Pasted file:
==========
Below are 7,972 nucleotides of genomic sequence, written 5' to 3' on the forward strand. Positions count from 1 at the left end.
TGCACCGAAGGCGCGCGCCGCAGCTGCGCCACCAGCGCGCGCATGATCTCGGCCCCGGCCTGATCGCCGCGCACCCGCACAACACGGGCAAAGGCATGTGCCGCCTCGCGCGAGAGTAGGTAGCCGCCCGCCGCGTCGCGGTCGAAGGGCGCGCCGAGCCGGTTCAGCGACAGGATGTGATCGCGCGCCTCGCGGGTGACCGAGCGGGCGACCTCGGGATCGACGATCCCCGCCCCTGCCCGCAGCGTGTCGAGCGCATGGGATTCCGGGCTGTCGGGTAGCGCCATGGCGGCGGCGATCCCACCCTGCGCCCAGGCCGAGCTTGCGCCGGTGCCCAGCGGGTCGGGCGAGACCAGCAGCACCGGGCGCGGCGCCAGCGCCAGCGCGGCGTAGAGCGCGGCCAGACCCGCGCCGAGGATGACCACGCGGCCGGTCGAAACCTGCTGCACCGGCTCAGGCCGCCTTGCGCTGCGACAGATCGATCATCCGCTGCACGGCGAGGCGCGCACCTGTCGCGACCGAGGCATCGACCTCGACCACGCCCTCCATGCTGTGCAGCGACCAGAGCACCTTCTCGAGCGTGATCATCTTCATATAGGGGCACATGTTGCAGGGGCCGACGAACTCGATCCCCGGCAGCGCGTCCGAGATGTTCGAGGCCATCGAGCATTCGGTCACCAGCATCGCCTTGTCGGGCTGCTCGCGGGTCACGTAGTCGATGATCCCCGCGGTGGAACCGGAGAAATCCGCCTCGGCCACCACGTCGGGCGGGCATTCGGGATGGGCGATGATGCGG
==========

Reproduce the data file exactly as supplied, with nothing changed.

Below are 7,972 nucleotides of genomic sequence, written 5' to 3' on the forward strand. Positions count from 1 at the left end.
TGCACCGAAGGCGCGCGCCGCAGCTGCGCCACCAGCGCGCGCATGATCTCGGCCCCGGCCTGATCGCCGCGCACCCGCACAACACGGGCAAAGGCATGTGCCGCCTCGCGCGAGAGTAGGTAGCCGCCCGCCGCGTCGCGGTCGAAGGGCGCGCCGAGCCGGTTCAGCGACAGGATGTGATCGCGCGCCTCGCGGGTGACCGAGCGGGCGACCTCGGGATCGACGATCCCCGCCCCTGCCCGCAGCGTGTCGAGCGCATGGGATTCCGGGCTGTCGGGTAGCGCCATGGCGGCGGCGATCCCACCCTGCGCCCAGGCCGAGCTTGCGCCGGTGCCCAGCGGGTCGGGCGAGACCAGCAGCACCGGGCGCGGCGCCAGCGCCAGCGCGGCGTAGAGCGCGGCCAGACCCGCGCCGAGGATGACCACGCGGCCGGTCGAAACCTGCTGCACCGGCTCAGGCCGCCTTGCGCTGCGACAGATCGATCATCCGCTGCACGGCGAGGCGCGCACCTGTCGCGACCGAGGCATCGACCTCGACCACGCCCTCCATGCTGTGCAGCGACCAGAGCACCTTCTCGAGCGTGATCATCTTCATATAGGGGCACATGTTGCAGGGGCCGACGAACTCGATCCCCGGCAGCGCGTCCGAGATGTTCGAGGCCATCGAGCATTCGGTCACCAGCATCGCCTTGTCGGGCTGCTCGCGGGTCACGTAGTCGATGATCCCCGCGGTGGAACCGGAGAAATCCGCCTCGGCCACCACGTCGGGCGGGCATTCGGGATGGGCGATGATGCGG